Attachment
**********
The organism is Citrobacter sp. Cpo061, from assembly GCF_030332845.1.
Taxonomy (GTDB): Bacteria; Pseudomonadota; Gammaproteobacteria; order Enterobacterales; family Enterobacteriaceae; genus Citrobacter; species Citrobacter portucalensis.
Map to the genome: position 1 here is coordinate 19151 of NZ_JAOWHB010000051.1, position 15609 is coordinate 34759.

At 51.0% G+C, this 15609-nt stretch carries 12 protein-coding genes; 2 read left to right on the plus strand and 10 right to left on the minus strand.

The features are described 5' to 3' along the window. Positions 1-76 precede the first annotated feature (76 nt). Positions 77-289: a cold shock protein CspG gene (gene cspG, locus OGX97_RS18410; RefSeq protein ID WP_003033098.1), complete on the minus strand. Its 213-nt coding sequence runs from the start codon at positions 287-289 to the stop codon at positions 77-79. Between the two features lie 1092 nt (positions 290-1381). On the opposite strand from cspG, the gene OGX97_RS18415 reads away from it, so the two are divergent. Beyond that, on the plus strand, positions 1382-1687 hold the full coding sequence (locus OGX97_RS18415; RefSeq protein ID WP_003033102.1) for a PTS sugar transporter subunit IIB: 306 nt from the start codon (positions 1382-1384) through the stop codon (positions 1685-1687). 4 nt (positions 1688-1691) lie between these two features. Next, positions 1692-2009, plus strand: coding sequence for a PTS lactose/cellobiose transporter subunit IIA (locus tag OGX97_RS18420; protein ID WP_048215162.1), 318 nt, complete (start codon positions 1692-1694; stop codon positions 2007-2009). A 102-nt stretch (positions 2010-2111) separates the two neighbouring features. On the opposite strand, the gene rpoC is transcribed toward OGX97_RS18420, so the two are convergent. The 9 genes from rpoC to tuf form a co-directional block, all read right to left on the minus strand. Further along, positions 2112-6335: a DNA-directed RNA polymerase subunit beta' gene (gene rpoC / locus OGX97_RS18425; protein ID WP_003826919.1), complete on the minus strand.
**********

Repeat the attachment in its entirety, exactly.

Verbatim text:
The organism is Citrobacter sp. Cpo061, from assembly GCF_030332845.1.
Taxonomy (GTDB): Bacteria; Pseudomonadota; Gammaproteobacteria; order Enterobacterales; family Enterobacteriaceae; genus Citrobacter; species Citrobacter portucalensis.
Map to the genome: position 1 here is coordinate 19151 of NZ_JAOWHB010000051.1, position 15609 is coordinate 34759.

At 51.0% G+C, this 15609-nt stretch carries 12 protein-coding genes; 2 read left to right on the plus strand and 10 right to left on the minus strand.

The features are described 5' to 3' along the window. Positions 1-76 precede the first annotated feature (76 nt). Positions 77-289: a cold shock protein CspG gene (gene cspG, locus OGX97_RS18410; RefSeq protein ID WP_003033098.1), complete on the minus strand. Its 213-nt coding sequence runs from the start codon at positions 287-289 to the stop codon at positions 77-79. Between the two features lie 1092 nt (positions 290-1381). On the opposite strand from cspG, the gene OGX97_RS18415 reads away from it, so the two are divergent. Beyond that, on the plus strand, positions 1382-1687 hold the full coding sequence (locus OGX97_RS18415; RefSeq protein ID WP_003033102.1) for a PTS sugar transporter subunit IIB: 306 nt from the start codon (positions 1382-1384) through the stop codon (positions 1685-1687). 4 nt (positions 1688-1691) lie between these two features. Next, positions 1692-2009, plus strand: coding sequence for a PTS lactose/cellobiose transporter subunit IIA (locus tag OGX97_RS18420; protein ID WP_048215162.1), 318 nt, complete (start codon positions 1692-1694; stop codon positions 2007-2009). A 102-nt stretch (positions 2010-2111) separates the two neighbouring features. On the opposite strand, the gene rpoC is transcribed toward OGX97_RS18420, so the two are convergent. The 9 genes from rpoC to tuf form a co-directional block, all read right to left on the minus strand. Further along, positions 2112-6335: a DNA-directed RNA polymerase subunit beta' gene (gene rpoC / locus OGX97_RS18425; protein ID WP_003826919.1), complete on the minus strand.